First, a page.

Not on 120 Days…, no. That was David Vincent. He’s in the band now. A lot of people didn’t know that he played in our band for a number of years while in Morbid Angel. He was writing a lot of material that wasn’t really appropriate for Morbid Angel, so he quit and joined us full-time. If you’re familiar with the old hardcore days, our guitarist used to be in the Crumbsuckers. I used to really like them and the Cro-Mags a lot.

NYHC. It’s a shame people recognize the name Crumbsuckers mainly from bassist Gary Meskil’s involvement. Pro-Pain and Crumbsuckers are opposite ends of the hardcore spectrum.
Very different. We got Chuck Lenihan. Actually, it’s funny, because I think it was summer of ’88, we opened for Crumbsuckers.

So that’s the metal and hardcore background, now tell me about the electronic side.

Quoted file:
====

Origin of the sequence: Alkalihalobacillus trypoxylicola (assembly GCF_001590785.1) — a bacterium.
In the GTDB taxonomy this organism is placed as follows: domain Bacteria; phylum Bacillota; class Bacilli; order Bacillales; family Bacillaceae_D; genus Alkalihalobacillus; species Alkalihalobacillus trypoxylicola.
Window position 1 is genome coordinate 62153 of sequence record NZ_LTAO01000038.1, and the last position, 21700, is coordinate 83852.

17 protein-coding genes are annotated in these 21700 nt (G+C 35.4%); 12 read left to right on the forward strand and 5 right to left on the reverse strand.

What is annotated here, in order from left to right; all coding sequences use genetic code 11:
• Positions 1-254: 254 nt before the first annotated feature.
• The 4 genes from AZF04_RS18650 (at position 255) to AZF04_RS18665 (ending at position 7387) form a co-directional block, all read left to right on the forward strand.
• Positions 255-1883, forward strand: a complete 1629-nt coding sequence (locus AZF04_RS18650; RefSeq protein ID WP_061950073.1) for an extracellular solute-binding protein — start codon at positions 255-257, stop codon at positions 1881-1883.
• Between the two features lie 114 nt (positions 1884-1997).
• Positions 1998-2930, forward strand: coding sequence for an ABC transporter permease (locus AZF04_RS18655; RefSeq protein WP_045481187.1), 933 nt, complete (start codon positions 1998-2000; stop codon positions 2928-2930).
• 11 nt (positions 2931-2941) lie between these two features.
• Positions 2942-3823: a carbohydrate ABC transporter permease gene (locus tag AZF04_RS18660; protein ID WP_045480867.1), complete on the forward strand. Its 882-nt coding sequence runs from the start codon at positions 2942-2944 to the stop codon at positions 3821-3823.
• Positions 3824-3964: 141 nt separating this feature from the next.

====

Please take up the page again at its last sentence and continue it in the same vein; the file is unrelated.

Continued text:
That stems from our writing material as a collaborative effort. One of the things that’s really moved this band ahead in terms of texturing is our new programmer/keyboard player, Vincent Saletto. He’s been in the band for a couple of years. He’s also a good engineer. He engineered and recorded Sin City.

And then it was mixed by Bill Kennedy?
We had every intention of doing everything ourselves, but because we were so close to it, we wanted to get someone with a fresh set of ears to mix it. We also wanted to get into another studio and hear everything on different speakers… And Bill had worked with David and Morbid Angel, and he felt comfortable with him. Bill also has a really good understanding of tube gear, and was able to turn our digital recordings into something much warmer sounding.